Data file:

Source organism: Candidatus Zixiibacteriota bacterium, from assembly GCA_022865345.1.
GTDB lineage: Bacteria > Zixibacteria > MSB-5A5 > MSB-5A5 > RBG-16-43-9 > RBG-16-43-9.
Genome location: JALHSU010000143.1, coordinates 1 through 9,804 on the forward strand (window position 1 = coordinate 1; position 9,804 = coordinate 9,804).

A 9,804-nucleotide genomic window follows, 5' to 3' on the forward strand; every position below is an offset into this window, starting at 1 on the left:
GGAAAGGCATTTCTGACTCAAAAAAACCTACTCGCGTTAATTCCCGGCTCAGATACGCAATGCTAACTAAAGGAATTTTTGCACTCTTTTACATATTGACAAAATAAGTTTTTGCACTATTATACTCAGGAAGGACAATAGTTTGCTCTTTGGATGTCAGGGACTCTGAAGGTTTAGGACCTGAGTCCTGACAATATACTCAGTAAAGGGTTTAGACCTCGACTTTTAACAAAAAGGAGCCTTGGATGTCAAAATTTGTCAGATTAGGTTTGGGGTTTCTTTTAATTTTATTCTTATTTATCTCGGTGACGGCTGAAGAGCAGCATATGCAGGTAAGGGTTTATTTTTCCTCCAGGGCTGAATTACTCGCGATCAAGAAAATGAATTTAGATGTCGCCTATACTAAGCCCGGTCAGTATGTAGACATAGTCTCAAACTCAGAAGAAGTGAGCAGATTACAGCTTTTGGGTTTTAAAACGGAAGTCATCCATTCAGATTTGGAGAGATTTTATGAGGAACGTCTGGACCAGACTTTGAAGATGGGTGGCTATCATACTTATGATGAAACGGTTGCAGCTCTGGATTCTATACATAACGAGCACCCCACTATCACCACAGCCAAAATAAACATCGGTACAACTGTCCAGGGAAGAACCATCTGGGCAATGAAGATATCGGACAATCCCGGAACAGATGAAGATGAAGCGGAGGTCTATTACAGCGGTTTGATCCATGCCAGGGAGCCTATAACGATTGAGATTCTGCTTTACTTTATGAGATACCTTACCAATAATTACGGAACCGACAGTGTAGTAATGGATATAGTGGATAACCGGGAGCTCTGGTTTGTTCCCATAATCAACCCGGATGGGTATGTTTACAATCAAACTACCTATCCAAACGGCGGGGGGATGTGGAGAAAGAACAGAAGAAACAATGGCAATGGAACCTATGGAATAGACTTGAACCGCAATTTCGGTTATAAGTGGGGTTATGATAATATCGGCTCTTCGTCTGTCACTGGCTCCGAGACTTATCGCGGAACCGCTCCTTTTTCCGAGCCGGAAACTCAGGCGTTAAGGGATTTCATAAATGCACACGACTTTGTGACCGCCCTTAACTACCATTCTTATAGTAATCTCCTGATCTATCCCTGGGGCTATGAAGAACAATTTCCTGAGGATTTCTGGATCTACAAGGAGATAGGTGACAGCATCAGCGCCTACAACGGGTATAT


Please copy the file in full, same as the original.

Source organism: Candidatus Zixiibacteriota bacterium, from assembly GCA_022865345.1.
GTDB lineage: Bacteria > Zixibacteria > MSB-5A5 > MSB-5A5 > RBG-16-43-9 > RBG-16-43-9.
Genome location: JALHSU010000143.1, coordinates 1 through 9,804 on the forward strand (window position 1 = coordinate 1; position 9,804 = coordinate 9,804).

A 9,804-nucleotide genomic window follows, 5' to 3' on the forward strand; every position below is an offset into this window, starting at 1 on the left:
GGAAAGGCATTTCTGACTCAAAAAAACCTACTCGCGTTAATTCCCGGCTCAGATACGCAATGCTAACTAAAGGAATTTTTGCACTCTTTTACATATTGACAAAATAAGTTTTTGCACTATTATACTCAGGAAGGACAATAGTTTGCTCTTTGGATGTCAGGGACTCTGAAGGTTTAGGACCTGAGTCCTGACAATATACTCAGTAAAGGGTTTAGACCTCGACTTTTAACAAAAAGGAGCCTTGGATGTCAAAATTTGTCAGATTAGGTTTGGGGTTTCTTTTAATTTTATTCTTATTTATCTCGGTGACGGCTGAAGAGCAGCATATGCAGGTAAGGGTTTATTTTTCCTCCAGGGCTGAATTACTCGCGATCAAGAAAATGAATTTAGATGTCGCCTATACTAAGCCCGGTCAGTATGTAGACATAGTCTCAAACTCAGAAGAAGTGAGCAGATTACAGCTTTTGGGTTTTAAAACGGAAGTCATCCATTCAGATTTGGAGAGATTTTATGAGGAACGTCTGGACCAGACTTTGAAGATGGGTGGCTATCATACTTATGATGAAACGGTTGCAGCTCTGGATTCTATACATAACGAGCACCCCACTATCACCACAGCCAAAATAAACATCGGTACAACTGTCCAGGGAAGAACCATCTGGGCAATGAAGATATCGGACAATCCCGGAACAGATGAAGATGAAGCGGAGGTCTATTACAGCGGTTTGATCCATGCCAGGGAGCCTATAACGATTGAGATTCTGCTTTACTTTATGAGATACCTTACCAATAATTACGGAACCGACAGTGTAGTAATGGATATAGTGGATAACCGGGAGCTCTGGTTTGTTCCCATAATCAACCCGGATGGGTATGTTTACAATCAAACTACCTATCCAAACGGCGGGGGGATGTGGAGAAAGAACAGAAGAAACAATGGCAATGGAACCTATGGAATAGACTTGAACCGCAATTTCGGTTATAAGTGGGGTTATGATAATATCGGCTCTTCGTCTGTCACTGGCTCCGAGACTTATCGCGGAACCGCTCCTTTTTCCGAGCCGGAAACTCAGGCGTTAAGGGATTTCATAAATGCACACGACTTTGTGACCGCCCTTAACTACCATTCTTATAGTAATCTCCTGATCTATCCCTGGGGCTATGAAGAACAATTTCCTGAGGATTTCTGGATCTACAAGGAGATAGGTGACAGCATCAGCGCCTACAACGGGTATAT